I watched this last night, and it’s the best thing I’ve seen on television in a long time. It’s a 90-minute adaptation of a play about when the current queen dies and Charles becomes king. It’s full of Shakespearean intrigue, and the language is a nod to Shakespeare, with blank verse, iambic pentameter, and some odd word order at times. But interestingly, it took me a while to notice the language; I think many viewers won’t even spot it, they’ll just think it’s a bit weird. (You know, the royals speaking funny…)

This article, by John Wyver, who produces films and filmed theater productions, examines how subversive this production is. And when you think about it, he’s right; there are many layers around this film, from the subject matter to the language, to the context of it being produced and broadcast on the BBC.

If you’re in the UK, watch this: it’s on the iPlayer for a few weeks.

Source: King and Corporation – Illuminations Media

Theater Review – Antony and Cleopatra, by the Royal Shakespeare Company

Together with a new production of Julius Caesar, the RSC has started a run of Antony and Cleopatra. Much of the same cast is present in both plays (and will also be in Titus Andronicus, later this year), and the title roles are played by Anthony Byrne and Josette Simon. Using many of the same set elements and wardrobe, these two plays are of a piece, both in design and direction. Here, Iqbal Khan, who brought us 2015’s visceral Othello, takes the helm.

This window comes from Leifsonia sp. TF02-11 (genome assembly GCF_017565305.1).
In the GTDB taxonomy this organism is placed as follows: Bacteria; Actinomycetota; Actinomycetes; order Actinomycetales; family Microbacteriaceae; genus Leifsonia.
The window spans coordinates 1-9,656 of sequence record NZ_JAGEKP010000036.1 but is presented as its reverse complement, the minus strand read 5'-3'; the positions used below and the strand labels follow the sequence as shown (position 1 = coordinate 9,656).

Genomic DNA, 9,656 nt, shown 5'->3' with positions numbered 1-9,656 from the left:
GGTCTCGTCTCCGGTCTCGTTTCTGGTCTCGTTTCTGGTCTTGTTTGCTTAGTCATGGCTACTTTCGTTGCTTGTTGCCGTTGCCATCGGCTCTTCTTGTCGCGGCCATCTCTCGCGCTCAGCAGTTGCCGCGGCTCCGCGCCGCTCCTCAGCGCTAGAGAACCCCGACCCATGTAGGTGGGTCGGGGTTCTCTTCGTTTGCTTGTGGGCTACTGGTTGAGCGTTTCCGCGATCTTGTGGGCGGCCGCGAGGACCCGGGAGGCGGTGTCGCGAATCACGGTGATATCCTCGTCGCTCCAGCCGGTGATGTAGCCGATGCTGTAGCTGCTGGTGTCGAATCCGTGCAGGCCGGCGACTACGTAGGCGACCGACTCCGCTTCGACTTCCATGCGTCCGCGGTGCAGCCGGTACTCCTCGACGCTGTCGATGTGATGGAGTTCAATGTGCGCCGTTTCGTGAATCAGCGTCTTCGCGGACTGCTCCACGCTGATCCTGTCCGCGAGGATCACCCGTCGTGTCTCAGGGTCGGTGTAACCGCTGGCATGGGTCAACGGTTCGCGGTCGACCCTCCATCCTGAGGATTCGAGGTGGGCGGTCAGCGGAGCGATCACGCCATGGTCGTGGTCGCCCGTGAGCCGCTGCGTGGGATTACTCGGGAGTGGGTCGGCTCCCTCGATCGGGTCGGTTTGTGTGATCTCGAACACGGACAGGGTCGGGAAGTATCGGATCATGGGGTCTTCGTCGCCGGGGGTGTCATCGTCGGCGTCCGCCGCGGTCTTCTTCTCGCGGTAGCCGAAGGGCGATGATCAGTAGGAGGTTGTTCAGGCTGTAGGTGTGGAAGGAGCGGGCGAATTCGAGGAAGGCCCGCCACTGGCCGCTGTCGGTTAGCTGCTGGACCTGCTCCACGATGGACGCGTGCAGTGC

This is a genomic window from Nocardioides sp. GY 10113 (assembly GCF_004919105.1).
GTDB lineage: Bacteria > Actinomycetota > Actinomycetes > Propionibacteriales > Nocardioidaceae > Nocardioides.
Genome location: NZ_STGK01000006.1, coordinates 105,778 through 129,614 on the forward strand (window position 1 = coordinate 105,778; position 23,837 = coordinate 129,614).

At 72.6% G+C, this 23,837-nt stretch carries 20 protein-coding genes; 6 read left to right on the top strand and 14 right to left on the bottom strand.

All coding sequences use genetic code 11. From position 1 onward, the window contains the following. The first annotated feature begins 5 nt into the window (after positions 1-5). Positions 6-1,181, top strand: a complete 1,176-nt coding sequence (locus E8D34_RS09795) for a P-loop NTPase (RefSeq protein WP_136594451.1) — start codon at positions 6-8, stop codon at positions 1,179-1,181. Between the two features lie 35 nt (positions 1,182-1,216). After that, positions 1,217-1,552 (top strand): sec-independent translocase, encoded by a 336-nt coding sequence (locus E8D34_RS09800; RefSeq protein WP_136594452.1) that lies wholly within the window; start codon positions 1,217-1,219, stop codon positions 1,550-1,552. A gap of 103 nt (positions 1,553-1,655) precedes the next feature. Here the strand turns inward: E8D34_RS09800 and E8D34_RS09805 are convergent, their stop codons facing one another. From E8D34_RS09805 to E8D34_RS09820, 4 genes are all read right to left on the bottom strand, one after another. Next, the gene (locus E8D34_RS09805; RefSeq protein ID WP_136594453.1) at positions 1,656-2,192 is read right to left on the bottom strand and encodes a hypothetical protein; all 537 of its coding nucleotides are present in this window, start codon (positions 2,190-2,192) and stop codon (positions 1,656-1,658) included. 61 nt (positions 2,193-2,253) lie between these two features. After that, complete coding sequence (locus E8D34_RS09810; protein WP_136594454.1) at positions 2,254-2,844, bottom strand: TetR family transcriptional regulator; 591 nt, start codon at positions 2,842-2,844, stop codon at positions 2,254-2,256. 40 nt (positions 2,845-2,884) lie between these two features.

As much as I loved Julius Caesar, I was bored by Antony and Cleopatra. The first part of the production seemed aimless, with no solid direction in the plot. It was very hard to follow, in part because of Josette Simon’s strange delivery, but also because the various actors seemed to be trying to do very different things. Simon seemed to be acting like someone in a silent movie, but with words. Her speech was stilted, her gestures overdone, and it wasn’t clear whether this was meant to portray Cleopatra as somehow crazy, or whether it was just a mannered way of performing.